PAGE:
FOOD, SHELTER AND HOPE
In these times of COVID-19 we are changing our approach to helping the impoverished families of east Tijuana, Mexico, where we focus our work. Construction continues using our skilled Mexican crew and building housing components here in San Diego to ship down to Mexico.
The cost of food has risen drastically in Mexico and families are in desperate situations with inadequate shelter, loss of work and money and lack of food.
We can all help provide needy families with food by making a small donation to Project Mercy. Mexican worker Roberto has been purchasing bulk food and delivering it to families throughout the summer and now into winter also. Every dollar counts towards putting some food on the table. Thank you for your consideration. Times are tough but together we can help each other get through.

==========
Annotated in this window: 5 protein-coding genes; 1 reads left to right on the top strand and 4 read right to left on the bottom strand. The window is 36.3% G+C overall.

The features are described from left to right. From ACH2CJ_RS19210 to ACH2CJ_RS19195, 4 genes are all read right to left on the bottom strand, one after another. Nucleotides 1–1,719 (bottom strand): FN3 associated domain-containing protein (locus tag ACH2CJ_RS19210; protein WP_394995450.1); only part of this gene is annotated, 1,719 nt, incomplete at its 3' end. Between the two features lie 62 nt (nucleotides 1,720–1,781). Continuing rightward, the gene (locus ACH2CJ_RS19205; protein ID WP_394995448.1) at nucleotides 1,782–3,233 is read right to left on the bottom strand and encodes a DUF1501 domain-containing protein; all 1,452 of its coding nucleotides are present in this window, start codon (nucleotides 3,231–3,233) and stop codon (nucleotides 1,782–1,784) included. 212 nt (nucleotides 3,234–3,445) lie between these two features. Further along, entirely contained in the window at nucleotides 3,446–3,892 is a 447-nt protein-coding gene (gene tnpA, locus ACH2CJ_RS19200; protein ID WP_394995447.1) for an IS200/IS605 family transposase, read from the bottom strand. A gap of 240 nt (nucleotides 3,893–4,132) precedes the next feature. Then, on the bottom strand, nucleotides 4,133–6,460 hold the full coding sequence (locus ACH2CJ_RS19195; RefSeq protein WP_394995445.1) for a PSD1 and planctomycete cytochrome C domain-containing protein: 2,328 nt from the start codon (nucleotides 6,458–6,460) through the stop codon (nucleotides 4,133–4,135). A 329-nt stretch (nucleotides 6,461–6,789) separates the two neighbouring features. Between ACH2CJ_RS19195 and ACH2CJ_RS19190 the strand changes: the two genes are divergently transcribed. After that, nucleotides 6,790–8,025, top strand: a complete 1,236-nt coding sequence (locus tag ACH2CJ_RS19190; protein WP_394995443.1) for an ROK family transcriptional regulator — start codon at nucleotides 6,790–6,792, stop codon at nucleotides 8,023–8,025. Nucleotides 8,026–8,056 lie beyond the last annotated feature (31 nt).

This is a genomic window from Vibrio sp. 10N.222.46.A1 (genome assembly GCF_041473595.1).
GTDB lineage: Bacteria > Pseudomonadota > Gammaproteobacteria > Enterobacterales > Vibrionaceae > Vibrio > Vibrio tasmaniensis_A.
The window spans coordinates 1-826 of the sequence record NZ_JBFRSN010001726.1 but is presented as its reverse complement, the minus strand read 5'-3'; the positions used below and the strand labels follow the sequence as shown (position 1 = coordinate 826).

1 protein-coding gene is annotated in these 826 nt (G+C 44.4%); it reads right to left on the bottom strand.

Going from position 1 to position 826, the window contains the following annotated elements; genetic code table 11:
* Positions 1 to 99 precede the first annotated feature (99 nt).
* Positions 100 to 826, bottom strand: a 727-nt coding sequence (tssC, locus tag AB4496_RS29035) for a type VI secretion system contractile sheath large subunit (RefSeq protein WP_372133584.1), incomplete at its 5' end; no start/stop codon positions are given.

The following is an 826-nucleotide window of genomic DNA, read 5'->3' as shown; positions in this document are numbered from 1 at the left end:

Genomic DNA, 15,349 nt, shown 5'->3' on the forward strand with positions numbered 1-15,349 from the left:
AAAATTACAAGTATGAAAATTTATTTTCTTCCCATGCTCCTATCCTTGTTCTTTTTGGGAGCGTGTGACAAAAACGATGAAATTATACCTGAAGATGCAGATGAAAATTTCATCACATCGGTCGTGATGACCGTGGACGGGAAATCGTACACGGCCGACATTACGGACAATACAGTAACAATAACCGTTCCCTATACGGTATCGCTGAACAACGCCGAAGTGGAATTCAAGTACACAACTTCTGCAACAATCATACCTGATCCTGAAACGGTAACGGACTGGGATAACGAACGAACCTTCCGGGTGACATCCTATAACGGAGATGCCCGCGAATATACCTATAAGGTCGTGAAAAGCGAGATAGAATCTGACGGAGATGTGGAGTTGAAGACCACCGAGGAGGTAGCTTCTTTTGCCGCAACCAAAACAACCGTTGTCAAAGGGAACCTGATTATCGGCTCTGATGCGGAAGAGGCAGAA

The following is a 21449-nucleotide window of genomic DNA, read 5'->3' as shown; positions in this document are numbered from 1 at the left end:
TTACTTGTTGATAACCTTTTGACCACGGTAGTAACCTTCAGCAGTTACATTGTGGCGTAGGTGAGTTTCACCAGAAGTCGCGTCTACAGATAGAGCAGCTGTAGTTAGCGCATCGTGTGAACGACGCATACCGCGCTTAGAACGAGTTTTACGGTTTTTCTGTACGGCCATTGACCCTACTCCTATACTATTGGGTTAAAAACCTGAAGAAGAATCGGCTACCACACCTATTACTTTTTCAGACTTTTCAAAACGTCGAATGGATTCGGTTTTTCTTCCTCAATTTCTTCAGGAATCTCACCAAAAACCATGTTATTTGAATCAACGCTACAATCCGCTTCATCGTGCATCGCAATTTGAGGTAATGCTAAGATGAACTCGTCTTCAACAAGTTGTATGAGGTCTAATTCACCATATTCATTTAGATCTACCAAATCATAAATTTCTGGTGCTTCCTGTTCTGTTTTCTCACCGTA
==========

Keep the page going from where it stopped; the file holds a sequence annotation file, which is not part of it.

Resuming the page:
Read our blog post “Food and foundation slabs give hope for the future.”
How is the construction program run?
Construction is done through the combined effort of US volunteers and local Mexican program participants. Upcoming recipients of housing work together to lay the concrete slabs and help the US volunteers to build the houses. Latrines are generally built by the house owners themselves; the materials and plans are provided by the corporation. The Project Mercy program is operated on a sweat equity basis. Volunteers with home construction skills are desperately needed.
Where does the money for the program come from?
Funding for the Project Mercy program comes from a variety of sources, a handful of foundations, Rotary Clubs and Churches, but mainly from a wide group of individuals scattered across the globe.
What can you do to help?
Each house costs $6,000. An outhouse latrine costs $1,000. Monetary donations are always appreciated no matter how small. All donations from within the U.S.A. are tax-deductible.
We would like to encourage service groups, churches, youth groups, and any other organizations or clubs to fund and build a new home for families in desperate need.